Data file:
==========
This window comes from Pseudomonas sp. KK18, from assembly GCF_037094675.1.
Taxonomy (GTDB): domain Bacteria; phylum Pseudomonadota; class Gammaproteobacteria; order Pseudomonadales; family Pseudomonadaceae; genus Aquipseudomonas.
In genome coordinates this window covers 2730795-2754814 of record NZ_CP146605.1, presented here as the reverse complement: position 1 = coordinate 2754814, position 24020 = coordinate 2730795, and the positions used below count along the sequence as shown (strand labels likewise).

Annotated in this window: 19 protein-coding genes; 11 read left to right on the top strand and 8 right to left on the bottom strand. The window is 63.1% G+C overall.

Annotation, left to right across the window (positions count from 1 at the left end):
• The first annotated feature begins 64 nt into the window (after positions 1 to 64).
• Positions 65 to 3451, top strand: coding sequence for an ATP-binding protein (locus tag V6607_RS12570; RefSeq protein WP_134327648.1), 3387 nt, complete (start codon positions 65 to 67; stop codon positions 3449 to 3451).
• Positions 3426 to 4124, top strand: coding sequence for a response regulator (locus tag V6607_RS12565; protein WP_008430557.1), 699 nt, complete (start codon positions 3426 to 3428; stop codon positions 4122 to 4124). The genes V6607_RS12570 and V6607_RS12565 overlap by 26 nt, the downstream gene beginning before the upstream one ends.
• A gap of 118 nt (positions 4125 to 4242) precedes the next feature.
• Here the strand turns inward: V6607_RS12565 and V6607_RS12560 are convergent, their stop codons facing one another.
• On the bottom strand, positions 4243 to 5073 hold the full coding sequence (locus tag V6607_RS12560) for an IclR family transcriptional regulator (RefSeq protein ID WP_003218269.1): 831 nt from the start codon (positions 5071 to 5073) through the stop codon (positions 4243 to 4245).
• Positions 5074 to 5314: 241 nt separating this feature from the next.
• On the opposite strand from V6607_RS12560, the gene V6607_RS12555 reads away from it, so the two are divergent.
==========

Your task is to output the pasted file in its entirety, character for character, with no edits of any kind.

This window comes from Pseudomonas sp. KK18, from assembly GCF_037094675.1.
Taxonomy (GTDB): domain Bacteria; phylum Pseudomonadota; class Gammaproteobacteria; order Pseudomonadales; family Pseudomonadaceae; genus Aquipseudomonas.
In genome coordinates this window covers 2730795-2754814 of record NZ_CP146605.1, presented here as the reverse complement: position 1 = coordinate 2754814, position 24020 = coordinate 2730795, and the positions used below count along the sequence as shown (strand labels likewise).

Annotated in this window: 19 protein-coding genes; 11 read left to right on the top strand and 8 right to left on the bottom strand. The window is 63.1% G+C overall.

Annotation, left to right across the window (positions count from 1 at the left end):
• The first annotated feature begins 64 nt into the window (after positions 1 to 64).
• Positions 65 to 3451, top strand: coding sequence for an ATP-binding protein (locus tag V6607_RS12570; RefSeq protein WP_134327648.1), 3387 nt, complete (start codon positions 65 to 67; stop codon positions 3449 to 3451).
• Positions 3426 to 4124, top strand: coding sequence for a response regulator (locus tag V6607_RS12565; protein WP_008430557.1), 699 nt, complete (start codon positions 3426 to 3428; stop codon positions 4122 to 4124). The genes V6607_RS12570 and V6607_RS12565 overlap by 26 nt, the downstream gene beginning before the upstream one ends.
• A gap of 118 nt (positions 4125 to 4242) precedes the next feature.
• Here the strand turns inward: V6607_RS12565 and V6607_RS12560 are convergent, their stop codons facing one another.
• On the bottom strand, positions 4243 to 5073 hold the full coding sequence (locus tag V6607_RS12560) for an IclR family transcriptional regulator (RefSeq protein ID WP_003218269.1): 831 nt from the start codon (positions 5071 to 5073) through the stop codon (positions 4243 to 4245).
• Positions 5074 to 5314: 241 nt separating this feature from the next.
• On the opposite strand from V6607_RS12560, the gene V6607_RS12555 reads away from it, so the two are divergent.